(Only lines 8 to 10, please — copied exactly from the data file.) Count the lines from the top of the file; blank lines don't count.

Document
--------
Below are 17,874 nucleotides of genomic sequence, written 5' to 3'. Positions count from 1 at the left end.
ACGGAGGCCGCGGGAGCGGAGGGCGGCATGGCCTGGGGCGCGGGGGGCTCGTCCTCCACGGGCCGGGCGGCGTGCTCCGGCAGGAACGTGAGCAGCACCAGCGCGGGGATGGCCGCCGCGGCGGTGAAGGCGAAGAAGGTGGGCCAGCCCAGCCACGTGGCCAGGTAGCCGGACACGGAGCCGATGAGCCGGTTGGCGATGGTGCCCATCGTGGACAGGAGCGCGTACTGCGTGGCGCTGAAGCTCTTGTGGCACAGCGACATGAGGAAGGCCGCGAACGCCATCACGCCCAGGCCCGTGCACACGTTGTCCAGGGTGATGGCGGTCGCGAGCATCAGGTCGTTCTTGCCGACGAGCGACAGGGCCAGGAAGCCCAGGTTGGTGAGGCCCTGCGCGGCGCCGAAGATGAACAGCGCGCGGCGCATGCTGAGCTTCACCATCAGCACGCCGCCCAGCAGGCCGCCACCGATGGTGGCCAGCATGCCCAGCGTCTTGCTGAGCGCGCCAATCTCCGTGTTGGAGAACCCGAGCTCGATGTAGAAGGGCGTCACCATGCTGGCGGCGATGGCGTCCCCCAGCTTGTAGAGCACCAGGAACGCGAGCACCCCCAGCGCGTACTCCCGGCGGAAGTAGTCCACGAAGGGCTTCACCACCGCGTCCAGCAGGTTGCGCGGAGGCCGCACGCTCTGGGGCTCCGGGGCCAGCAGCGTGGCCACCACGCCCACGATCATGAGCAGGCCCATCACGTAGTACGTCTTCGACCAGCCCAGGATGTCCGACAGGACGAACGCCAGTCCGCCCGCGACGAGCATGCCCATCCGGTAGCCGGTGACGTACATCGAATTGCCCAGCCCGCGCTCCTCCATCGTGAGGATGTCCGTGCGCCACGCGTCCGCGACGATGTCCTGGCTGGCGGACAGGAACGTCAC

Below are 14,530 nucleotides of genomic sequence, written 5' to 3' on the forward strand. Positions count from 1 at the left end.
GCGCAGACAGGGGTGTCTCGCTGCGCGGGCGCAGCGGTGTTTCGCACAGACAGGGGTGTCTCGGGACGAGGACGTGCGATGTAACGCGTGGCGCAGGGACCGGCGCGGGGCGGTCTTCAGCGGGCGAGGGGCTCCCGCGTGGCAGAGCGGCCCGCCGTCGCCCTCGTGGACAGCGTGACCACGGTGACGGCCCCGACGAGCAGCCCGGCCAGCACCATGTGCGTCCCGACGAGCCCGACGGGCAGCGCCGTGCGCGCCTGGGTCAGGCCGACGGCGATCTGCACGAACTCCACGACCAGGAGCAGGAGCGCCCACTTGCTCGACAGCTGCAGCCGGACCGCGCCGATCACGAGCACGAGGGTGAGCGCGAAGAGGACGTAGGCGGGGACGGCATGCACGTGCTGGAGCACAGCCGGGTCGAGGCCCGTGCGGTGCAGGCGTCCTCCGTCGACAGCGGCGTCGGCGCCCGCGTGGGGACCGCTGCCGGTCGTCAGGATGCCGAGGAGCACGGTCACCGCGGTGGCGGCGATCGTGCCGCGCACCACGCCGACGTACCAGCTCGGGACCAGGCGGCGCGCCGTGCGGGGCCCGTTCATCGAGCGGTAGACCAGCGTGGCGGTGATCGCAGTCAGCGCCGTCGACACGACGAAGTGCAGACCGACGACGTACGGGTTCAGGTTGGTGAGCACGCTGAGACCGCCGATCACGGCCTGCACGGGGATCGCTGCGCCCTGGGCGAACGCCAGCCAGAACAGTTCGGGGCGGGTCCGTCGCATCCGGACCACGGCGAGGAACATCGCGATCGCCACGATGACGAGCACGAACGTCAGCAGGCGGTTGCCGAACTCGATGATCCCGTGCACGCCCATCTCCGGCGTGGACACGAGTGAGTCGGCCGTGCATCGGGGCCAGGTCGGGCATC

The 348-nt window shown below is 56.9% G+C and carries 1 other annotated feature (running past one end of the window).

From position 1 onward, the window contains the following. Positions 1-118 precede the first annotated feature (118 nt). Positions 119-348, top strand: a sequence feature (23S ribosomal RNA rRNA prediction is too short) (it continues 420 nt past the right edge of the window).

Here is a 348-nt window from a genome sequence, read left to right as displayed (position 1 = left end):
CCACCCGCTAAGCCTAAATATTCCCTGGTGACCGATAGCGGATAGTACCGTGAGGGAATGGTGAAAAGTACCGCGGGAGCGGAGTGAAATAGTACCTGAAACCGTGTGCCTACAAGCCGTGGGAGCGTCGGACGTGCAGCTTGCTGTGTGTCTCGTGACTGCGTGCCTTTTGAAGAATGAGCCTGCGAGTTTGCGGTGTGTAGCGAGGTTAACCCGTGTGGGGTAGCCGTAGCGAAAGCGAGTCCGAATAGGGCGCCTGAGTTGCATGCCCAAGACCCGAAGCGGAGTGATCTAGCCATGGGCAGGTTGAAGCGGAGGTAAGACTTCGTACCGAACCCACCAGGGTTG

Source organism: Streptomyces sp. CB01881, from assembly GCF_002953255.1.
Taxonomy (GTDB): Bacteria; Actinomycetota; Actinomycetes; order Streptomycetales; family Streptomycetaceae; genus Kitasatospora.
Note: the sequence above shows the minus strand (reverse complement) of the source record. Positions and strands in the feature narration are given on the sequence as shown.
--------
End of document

CCACCCGCTAAGCCTAAATATTCCCTGGTGACCGATAGCGGATAGTACCGTGAGGGAATGGTGAAAAGTACCGCGGGAGCGGAGTGAAATAGTACCTGAAACCGTGTGCCTACAAGCCGTGGGAGCGTCGGACGTGCAGCTTGCTGTGTGTCTCGTGACTGCGTGCCTTTTGAAGAATGAGCCTGCGAGTTTGCGGTGTGTAGCGAGGTTAACCCGTGTGGGGTAGCCGTAGCGAAAGCGAGTCCGAATAGGGCGCCTGAGTTGCATGCCCAAGACCCGAAGCGGAGTGATCTAGCCATGGGCAGGTTGAAGCGGAGGTAAGACTTCGTACCGAACCCACCAGGGTTG

Source organism: Streptomyces sp. CB01881, from assembly GCF_002953255.1.
Taxonomy (GTDB): Bacteria; Actinomycetota; Actinomycetes; order Streptomycetales; family Streptomycetaceae; genus Kitasatospora.